Politicians have allowed judges to usurp too much power

Canadians have never been that interested in who sits on our top court. We should be

Politicians have allowed judges to usurp too much powerLeaks from the prime minister’s office concerning the potential appointment of Justice Glenn Joyal, Chief Justice of the Manitoba Court of Queen’s Bench, to the Supreme Court of Canada highlights differences between the treatment of judiciary appointments in Canada and the United States. Why do Canadians not pay more attention to appointments to our highest…

Why Western civilization is abandoning progress for populism

The shocking rise of identity politics has shattered social unity, which seems to be unraveling like a cheap carpet. And that led to self-centred white identity

Why Western civilization is abandoning progress for populismJesus said it first but Abraham Lincoln said it best: “A house divided against itself cannot stand.” We live in divisive times, with multiple challenges. But the greatest threat to our civilization is not climate change (as damaging as that may be), nor is it growing inequality or reconciliation with Indigenous peoples. The astonishing divide…

Federal government challenges the independence of Canadian media

The proposal to give $595 million in federal funding over five years to Canadian media organizations comes with significant strings attached

Federal government challenges the independence of Canadian mediaMuch has been written about the federal government’s proposal to give $595 million in funding over five years to Canadian media organizations. This political strategy has been called everything from a financial life saver to a Liberal takeover/buyout of our news industry. While it’s hard to blame anyone in the media who is starving economically…

Blurring the lines in the protein battle for consumers

With the help of the new food guide, Canadians are looking differently at protein sources. That doesn't mean beef is doomed, but it will have to adapt

Blurring the lines in the protein battle for consumersPlant-based nutrition is alive and well in Canada, according to a recent poll. The poll from Angus Reid Global, in partnership with Dalhousie University, found that by April 2019, 38 per cent of Canadians had tried a plant-based protein food item in recent months. British Columbia had the highest rate, at 44 per cent, followed…

Disruptive platforms create fair market conditions

Peer-to-peer platforms such as Airbnb bring more resources to the market, increasing supply and lowering prices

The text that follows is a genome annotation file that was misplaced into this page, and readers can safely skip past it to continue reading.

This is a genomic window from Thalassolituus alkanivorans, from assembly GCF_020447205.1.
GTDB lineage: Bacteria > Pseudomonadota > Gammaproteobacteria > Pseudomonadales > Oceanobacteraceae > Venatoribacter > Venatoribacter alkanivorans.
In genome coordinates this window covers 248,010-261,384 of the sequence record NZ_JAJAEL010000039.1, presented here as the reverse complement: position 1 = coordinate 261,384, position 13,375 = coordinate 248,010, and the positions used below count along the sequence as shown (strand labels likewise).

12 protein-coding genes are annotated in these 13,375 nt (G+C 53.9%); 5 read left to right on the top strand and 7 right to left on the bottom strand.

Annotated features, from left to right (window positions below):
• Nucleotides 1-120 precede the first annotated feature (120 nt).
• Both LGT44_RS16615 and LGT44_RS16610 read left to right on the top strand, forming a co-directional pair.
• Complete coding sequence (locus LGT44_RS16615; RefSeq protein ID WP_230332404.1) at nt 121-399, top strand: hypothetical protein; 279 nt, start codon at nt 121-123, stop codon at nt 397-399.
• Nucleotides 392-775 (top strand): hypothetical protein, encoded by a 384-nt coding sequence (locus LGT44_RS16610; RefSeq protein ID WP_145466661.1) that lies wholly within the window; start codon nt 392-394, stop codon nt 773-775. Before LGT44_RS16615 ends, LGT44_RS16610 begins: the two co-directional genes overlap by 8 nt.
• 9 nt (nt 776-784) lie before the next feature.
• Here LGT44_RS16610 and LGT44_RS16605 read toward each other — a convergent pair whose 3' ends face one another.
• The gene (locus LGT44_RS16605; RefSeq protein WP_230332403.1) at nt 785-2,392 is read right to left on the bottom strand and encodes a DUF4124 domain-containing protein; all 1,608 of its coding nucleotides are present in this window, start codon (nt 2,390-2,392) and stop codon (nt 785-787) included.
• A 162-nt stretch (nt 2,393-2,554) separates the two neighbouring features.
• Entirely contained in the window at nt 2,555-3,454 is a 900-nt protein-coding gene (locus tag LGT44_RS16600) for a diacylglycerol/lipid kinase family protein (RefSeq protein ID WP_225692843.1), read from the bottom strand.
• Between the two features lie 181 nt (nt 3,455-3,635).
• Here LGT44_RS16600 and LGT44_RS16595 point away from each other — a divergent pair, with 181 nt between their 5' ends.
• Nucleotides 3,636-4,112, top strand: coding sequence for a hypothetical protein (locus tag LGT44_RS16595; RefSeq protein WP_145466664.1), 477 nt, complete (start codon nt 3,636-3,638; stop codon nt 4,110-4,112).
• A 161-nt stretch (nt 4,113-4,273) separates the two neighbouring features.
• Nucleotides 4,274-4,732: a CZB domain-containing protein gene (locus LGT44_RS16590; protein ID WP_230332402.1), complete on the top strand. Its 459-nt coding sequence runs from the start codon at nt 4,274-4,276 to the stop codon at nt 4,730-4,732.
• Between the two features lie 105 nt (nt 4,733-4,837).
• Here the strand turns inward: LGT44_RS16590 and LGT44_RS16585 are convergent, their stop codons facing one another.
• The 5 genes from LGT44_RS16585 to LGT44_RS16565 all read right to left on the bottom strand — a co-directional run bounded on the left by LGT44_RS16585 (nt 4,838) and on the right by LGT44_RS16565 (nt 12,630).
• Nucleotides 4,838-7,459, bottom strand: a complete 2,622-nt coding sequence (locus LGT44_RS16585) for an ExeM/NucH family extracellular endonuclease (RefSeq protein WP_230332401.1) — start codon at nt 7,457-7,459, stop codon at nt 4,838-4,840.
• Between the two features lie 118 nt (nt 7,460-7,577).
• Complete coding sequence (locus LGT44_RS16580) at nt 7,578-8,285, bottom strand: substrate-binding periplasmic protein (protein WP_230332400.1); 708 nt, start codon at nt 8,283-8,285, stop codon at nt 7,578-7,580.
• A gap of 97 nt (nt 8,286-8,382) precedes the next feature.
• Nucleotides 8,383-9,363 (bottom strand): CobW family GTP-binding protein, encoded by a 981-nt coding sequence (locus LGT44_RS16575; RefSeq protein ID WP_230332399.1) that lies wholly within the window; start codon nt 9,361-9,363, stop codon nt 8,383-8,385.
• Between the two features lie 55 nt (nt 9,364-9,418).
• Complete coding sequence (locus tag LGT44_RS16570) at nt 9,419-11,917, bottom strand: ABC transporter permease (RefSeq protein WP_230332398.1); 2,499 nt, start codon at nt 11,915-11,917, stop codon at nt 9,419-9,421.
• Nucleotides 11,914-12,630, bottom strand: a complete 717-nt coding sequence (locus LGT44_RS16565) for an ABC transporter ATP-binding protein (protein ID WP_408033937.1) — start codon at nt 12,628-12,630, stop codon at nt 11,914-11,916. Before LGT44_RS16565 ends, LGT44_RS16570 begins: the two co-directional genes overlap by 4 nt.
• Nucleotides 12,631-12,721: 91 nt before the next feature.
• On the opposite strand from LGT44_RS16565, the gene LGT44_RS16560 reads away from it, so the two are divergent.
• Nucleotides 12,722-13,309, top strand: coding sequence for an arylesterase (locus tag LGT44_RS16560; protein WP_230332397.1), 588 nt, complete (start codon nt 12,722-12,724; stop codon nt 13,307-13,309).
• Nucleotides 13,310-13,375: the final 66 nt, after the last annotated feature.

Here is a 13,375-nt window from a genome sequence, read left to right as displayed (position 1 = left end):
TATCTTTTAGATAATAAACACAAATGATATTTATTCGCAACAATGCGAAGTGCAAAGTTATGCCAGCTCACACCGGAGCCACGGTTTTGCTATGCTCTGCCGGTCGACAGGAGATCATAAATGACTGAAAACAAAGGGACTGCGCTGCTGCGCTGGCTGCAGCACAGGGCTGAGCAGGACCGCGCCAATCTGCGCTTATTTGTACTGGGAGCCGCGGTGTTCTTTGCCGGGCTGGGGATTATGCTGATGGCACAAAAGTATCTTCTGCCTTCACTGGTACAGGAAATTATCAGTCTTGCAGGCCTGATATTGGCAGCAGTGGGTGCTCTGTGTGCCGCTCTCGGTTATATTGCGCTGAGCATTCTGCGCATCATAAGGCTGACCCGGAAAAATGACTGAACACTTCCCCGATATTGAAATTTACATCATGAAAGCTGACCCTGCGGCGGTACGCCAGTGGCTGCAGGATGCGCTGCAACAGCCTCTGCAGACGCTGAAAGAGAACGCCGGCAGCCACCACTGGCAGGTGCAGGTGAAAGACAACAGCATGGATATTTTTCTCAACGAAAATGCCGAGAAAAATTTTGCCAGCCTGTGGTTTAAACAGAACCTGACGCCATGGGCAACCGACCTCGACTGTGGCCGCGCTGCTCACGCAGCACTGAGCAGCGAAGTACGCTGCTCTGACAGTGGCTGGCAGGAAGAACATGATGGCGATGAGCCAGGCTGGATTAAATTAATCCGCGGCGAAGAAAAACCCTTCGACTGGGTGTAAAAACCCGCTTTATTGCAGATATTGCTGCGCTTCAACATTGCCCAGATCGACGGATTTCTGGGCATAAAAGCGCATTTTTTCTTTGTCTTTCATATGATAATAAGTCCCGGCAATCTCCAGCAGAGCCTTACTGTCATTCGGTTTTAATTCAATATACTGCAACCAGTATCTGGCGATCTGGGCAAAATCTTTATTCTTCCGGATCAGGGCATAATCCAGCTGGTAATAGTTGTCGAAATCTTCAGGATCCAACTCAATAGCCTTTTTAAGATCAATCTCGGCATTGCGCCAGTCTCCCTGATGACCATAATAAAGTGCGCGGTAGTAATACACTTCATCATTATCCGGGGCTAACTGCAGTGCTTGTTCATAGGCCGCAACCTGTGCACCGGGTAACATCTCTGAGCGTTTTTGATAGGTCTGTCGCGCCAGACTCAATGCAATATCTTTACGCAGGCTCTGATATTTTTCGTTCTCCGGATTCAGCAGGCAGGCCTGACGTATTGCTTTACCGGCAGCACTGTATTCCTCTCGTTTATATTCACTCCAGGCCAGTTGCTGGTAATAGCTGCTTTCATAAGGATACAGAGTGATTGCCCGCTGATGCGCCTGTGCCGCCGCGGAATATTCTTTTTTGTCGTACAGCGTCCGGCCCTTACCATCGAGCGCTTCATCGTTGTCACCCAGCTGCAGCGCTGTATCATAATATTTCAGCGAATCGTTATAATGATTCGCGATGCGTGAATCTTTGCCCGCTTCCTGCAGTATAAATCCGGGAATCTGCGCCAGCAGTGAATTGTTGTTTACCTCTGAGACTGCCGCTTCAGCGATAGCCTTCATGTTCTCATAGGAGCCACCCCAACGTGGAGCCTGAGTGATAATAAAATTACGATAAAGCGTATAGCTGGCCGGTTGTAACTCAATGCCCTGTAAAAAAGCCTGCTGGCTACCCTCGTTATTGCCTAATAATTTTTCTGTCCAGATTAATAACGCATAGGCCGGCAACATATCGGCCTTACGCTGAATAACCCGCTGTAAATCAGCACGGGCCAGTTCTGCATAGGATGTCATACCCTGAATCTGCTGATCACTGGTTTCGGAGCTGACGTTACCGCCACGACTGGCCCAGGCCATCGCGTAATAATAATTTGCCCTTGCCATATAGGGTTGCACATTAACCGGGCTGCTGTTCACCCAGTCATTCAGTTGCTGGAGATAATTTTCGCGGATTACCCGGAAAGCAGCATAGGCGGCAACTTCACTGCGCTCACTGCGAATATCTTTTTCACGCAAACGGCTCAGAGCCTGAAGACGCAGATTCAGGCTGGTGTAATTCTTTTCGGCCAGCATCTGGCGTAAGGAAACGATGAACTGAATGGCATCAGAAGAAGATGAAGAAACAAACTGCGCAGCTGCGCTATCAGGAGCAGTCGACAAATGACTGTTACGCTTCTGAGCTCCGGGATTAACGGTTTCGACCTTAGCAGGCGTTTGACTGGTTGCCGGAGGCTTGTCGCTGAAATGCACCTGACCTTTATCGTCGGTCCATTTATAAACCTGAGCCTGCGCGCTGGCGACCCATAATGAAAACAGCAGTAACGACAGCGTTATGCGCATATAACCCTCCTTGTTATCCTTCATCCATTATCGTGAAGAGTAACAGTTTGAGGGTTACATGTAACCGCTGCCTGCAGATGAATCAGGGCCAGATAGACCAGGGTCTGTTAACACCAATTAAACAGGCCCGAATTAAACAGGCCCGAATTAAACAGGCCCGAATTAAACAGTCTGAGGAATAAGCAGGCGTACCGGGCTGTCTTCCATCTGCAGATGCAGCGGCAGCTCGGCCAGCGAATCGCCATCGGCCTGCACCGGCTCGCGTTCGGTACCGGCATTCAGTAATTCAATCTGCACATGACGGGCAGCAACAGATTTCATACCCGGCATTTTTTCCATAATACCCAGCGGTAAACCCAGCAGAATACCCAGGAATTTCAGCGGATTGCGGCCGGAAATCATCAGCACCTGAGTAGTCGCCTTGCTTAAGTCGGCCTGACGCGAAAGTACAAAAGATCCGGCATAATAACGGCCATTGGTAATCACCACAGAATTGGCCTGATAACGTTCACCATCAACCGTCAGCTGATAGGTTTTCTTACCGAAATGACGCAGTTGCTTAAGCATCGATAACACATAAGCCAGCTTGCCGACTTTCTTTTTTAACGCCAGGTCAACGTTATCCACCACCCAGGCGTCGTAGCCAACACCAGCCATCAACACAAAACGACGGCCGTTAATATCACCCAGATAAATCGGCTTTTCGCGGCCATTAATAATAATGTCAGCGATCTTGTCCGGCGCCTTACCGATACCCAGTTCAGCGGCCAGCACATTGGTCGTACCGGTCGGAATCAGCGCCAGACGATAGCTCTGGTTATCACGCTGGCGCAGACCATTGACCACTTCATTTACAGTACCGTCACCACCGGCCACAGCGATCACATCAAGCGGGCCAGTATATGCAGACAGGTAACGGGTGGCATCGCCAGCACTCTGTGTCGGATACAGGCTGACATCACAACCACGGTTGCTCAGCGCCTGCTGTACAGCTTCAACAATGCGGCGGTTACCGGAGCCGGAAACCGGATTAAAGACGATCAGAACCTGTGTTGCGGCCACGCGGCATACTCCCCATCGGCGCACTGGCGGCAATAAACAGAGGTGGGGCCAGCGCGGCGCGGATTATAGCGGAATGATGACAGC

Disruptive platforms create fair market conditionsUber drivers in Buenos Aires ask passengers to ride up front to avoid vigilante attacks, since an Argentine judge has ruled Uber illegal and the country’s banks have cut off Uber’s access. The city’s taxi cartel has shut down roads and brought violence and arson upon Uber drivers and vehicles. Yet Uber’s popularity has exploded…

Socialism at root of the green movement

Recent global developments cast doubt on the motives and methods of the most ardent proponents of global warming

Socialism at root of the green movementThe headlong rush in Canada to punitive carbon taxes, and restrictions on production, transport and consumption of coal, oil and natural gas, may take a much-needed pause. That’s due to the SNC-Lavalin affair dragging down the federal government, the resignation of a key leader of the World Bank, and a new head of the presidential…

Reasoned skepticism about climate change is healthy

Let’s not deal with the grim science of cynical political marketing and hyperbole. Instead, we should rigorously adjudicate all belief

Reasoned skepticism about climate change is healthySpotting headlines about the recent United Nations report prophesying imminent global extinction of a million species, I immediately wondered at the media response should Donald Trump ever claim to have eaten a million ice-cream cones. Instinct tells me swarms of media fact-checkers would have been at every Baskin-Robbins or Ben & Jerry’s in the United…

Pipeline shortage cost Canada’s energy sector $20.6 billion in 2018

That means less investment, less job creation and ultimately less prosperity for Canadians

Pipeline shortage cost Canada’s energy sector $20.6 billion in 2018By Elmira Aliakbari and Ashley Stedman The Fraser Institute With pipeline shortages driving down the price of Canadian oil, the losses for the energy sector – and for Canada’s economy – are staggering. According to a new study, insufficient pipeline capacity cost Canada’s energy sector $20.6 billion – or one per cent of the country’s…

Mid-career workers are higher education’s next challenge

The traditional student no longer exists. That means we need to find ways to encourage and fund lifelong learning

Mid-career workers are higher education’s next challengeWith a host of transformational challenges putting pressure on labour markets, a line from Robert Atkinson and Jeffrey Brown’s latest paper struck me: “Nothing about the future of work is inevitable.” Their paper is intended to reaffirm that in the face of structural change, coming impacts can be mitigated through dedicated effort and smart policy.…

Cellphone industry continues to control the safety message

In the U.S., the industry has influenced science, regulators, public perception and government policy

Cellphone industry continues to control the safety messageWhen industry wants science to say something, how does it do it? Last year, The Nation showed us how in its special investigation, How Big Wireless Made Us Think That Cell Phones Are Safe. In 1993, a lawsuit alleged that cellphones caused a woman’s terminal brain cancer. As wireless stocks headed downward, the industry unleashed…
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